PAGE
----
It’s been a rough week for labor relations inside baseball, as several prominent players reacted to ownership’s most recent economic proposal. Any momentum MLB may have had to a quick return was at least tamped down, if not extinguished entirely. We can still be optimistic that baseball will be played in 2020, but it’s less likely now than it was a week or so ago.
As far as the Yankees are concerned, Gary Sanchez has the most to lose. The catcher worked the first few weeks of spring training with so much promise about his upcoming year. A new catching coordinator, Tanner Swanson was hired in the offseason. He was credited with great progress among the catchers of his previous club, the Minnesota Twins,
Sanchez, long criticized for inconsistency at the plate and shoddy defense, showed a new setup behind the plate, similar to what was used by Mitch Garver and Jason Castro in Minnesota. There was hope that he was going to be at least average defensively. Combining that with his regular offensive production makes him just about the most valuable catcher in baseball.
On that offensive side, Sanchez showed us again in 2019 why he’s so valuable. A 116 wRC+, better than catchers like J.T. Realmuto, put him back in the elite level of offense for the position, and while he only played in 106 games, that was a step up over his disastrous 2018. Even in his great 2017 campaign, he only made it into 122 games. Durability has never been Sanchez’s strong suit.
That aside, there was a lot of optimism for Sanchez’s 2020, and that alone makes the potential loss of the season a big deal. Having so much value contributed from your catcher is an advantage the Yankees have over most teams, and a lost season means you can’t press that advantage. There’s also the issue of his age.
This is Sanchez’s age-27 season, right around where we see most players plateau in their overall production. There’s a steady decline in both production and games played behind the plate once catchers pass 27. If you don’t follow the data, follow the anecdote: Joe Mauer’s age-27 season was the last year he spent more than 100 games at catcher. Brian McCann had a 4.2 fWAR season in his age-27 year, and was never better than four wins again.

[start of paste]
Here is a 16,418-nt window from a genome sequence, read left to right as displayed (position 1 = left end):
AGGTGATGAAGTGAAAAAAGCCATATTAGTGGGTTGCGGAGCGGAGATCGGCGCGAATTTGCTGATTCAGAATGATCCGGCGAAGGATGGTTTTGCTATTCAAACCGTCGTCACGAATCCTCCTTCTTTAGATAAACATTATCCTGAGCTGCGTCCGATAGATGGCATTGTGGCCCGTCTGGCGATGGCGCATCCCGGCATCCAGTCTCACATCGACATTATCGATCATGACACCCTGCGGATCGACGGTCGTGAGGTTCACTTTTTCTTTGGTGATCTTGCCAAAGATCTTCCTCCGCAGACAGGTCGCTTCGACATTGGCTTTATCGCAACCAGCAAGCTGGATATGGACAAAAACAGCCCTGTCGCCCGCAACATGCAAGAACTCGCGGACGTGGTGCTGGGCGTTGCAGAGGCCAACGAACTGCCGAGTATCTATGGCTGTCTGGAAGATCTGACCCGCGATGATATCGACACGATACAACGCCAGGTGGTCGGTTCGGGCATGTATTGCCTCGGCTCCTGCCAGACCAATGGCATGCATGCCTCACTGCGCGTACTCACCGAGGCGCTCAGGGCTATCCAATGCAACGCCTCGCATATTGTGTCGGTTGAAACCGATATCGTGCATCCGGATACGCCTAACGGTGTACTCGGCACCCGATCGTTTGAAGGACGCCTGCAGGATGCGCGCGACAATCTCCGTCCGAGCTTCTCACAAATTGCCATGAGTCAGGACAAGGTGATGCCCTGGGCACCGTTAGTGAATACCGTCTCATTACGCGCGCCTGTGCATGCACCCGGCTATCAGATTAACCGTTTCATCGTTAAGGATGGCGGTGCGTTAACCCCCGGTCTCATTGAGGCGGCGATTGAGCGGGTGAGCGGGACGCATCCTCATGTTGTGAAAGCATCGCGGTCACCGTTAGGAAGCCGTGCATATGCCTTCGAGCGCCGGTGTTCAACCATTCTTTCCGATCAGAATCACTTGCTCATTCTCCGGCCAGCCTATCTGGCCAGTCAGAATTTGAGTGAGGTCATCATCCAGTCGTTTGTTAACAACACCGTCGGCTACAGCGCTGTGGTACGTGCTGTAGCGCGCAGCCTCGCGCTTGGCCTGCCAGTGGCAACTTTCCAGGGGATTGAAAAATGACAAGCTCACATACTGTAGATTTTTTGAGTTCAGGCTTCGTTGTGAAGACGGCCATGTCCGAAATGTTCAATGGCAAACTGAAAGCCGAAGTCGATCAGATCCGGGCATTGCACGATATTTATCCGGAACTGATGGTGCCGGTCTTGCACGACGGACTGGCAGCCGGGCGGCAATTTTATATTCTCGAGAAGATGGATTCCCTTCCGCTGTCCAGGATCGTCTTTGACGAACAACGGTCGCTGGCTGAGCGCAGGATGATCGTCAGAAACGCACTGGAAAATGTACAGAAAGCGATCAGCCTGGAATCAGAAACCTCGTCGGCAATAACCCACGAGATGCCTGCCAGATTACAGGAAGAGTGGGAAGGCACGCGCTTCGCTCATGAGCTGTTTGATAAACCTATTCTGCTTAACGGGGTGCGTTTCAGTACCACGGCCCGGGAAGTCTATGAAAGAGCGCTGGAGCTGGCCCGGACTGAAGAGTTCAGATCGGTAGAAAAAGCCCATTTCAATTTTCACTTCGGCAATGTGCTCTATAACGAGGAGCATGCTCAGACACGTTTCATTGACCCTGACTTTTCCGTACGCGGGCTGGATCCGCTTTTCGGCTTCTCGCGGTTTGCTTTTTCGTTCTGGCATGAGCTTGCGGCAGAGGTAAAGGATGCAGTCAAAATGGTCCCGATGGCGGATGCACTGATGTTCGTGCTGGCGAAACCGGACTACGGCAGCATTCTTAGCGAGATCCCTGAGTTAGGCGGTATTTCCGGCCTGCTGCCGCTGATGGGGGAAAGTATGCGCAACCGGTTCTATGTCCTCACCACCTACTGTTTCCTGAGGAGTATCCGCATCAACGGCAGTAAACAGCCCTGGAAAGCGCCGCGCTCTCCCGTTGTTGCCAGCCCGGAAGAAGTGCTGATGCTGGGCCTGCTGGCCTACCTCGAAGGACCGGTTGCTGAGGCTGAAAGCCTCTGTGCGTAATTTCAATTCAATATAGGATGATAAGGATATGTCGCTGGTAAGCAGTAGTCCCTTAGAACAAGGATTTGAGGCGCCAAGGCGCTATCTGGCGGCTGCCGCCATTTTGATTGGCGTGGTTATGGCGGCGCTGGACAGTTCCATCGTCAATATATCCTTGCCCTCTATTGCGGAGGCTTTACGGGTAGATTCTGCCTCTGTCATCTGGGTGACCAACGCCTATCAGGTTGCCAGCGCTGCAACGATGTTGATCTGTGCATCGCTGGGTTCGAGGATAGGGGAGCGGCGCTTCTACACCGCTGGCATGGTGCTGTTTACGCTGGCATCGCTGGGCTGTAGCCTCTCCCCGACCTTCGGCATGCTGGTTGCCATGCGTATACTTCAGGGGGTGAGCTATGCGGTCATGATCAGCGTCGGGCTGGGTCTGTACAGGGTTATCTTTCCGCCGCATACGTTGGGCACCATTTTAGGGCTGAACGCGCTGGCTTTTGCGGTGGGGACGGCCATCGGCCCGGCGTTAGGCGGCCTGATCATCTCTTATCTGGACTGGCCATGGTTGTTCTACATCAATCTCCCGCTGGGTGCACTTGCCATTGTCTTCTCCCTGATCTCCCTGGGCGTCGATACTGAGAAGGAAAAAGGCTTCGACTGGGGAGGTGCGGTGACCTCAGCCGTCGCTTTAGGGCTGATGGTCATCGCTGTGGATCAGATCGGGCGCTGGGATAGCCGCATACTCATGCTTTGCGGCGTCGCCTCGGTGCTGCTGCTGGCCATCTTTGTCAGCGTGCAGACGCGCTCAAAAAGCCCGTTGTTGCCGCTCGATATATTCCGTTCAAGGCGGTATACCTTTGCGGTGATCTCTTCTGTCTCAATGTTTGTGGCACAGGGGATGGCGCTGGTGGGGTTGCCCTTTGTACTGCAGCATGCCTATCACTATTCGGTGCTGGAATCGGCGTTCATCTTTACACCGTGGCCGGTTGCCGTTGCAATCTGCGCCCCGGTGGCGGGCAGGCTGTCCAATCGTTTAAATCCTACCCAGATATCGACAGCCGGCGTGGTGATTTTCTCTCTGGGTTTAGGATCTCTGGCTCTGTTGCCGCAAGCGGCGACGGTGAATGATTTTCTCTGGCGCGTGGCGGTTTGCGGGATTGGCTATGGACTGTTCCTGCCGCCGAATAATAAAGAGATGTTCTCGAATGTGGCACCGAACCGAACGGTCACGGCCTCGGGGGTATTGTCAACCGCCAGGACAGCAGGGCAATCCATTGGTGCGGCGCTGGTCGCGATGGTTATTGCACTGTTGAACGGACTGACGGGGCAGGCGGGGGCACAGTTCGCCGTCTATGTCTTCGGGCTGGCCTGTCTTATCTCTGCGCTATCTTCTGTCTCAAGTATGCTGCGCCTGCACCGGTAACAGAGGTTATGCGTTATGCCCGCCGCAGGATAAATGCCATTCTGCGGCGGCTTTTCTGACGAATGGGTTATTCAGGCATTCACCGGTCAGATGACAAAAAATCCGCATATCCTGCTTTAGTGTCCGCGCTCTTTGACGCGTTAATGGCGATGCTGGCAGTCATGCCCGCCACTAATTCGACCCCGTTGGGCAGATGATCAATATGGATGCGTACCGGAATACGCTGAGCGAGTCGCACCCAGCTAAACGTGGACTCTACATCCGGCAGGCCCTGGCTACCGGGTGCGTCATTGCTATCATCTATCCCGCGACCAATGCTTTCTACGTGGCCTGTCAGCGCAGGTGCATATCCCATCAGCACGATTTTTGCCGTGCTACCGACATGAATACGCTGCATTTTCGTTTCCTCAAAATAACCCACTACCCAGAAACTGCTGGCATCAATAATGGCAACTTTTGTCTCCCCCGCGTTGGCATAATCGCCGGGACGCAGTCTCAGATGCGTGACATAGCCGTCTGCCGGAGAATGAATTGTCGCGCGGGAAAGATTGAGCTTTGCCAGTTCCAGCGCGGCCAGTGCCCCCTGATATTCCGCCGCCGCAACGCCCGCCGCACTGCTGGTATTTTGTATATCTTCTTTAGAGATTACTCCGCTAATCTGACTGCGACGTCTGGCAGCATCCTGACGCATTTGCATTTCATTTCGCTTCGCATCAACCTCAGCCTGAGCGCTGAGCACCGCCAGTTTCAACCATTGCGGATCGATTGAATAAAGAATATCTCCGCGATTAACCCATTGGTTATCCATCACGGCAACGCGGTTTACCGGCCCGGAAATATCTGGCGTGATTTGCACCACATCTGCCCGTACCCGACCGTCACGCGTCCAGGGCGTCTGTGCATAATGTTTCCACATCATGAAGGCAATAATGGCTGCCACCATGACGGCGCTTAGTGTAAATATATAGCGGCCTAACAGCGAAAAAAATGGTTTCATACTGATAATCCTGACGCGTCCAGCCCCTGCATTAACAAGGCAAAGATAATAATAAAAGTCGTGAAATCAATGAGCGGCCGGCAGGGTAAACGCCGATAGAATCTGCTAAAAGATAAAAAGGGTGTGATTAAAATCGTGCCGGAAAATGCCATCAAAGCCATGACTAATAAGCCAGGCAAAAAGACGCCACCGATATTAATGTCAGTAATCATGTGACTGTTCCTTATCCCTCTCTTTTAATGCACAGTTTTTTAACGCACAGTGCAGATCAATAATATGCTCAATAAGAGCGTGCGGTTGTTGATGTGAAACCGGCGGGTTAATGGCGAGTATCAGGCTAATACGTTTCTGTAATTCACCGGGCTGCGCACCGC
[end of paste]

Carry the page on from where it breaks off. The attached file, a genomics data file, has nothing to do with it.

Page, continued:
Not every catcher is Joe Mauer, and certainly we’ve seen examples to the opposite in guys like Yasmani Grandal. The combination of age and Sanchez’s durability issue makes it likely that he’s in his peak now, and losing a year of your peak hurts. Even if he sticks with the Yankees beyond his 2023 free agency, he’s likely not sticking at catcher in perpetuity, and his value drops precipitously if he’s a first baseman or DH.
There’s a financial stake for Sanchez, too. He’s arb-2 eligible after this season, which is generally the first big raise young players receive. If 2020 plays out and he’s as valuable as we know he can be, the Yankees might decide to work out an extension at best, but he’d certainly get a bump in pay heading into 2021. Instead, a lost season likely means he agrees to a similar deal as he did over the winter, avoiding arbitration in his first year of eligibility.
So much of Sanchez’s value is tied to his age and position. He’s one of the best hitting catchers in the game, but he’s not nearly as good an offensive first baseman or DH. So much of his financial future depended on a big 2020, and it looks less and less likely that he’ll get a chance to show off in an important season. Every player stands to suffer something if the season is cancelled, but it’s hard to think of a Yankee with more to lose.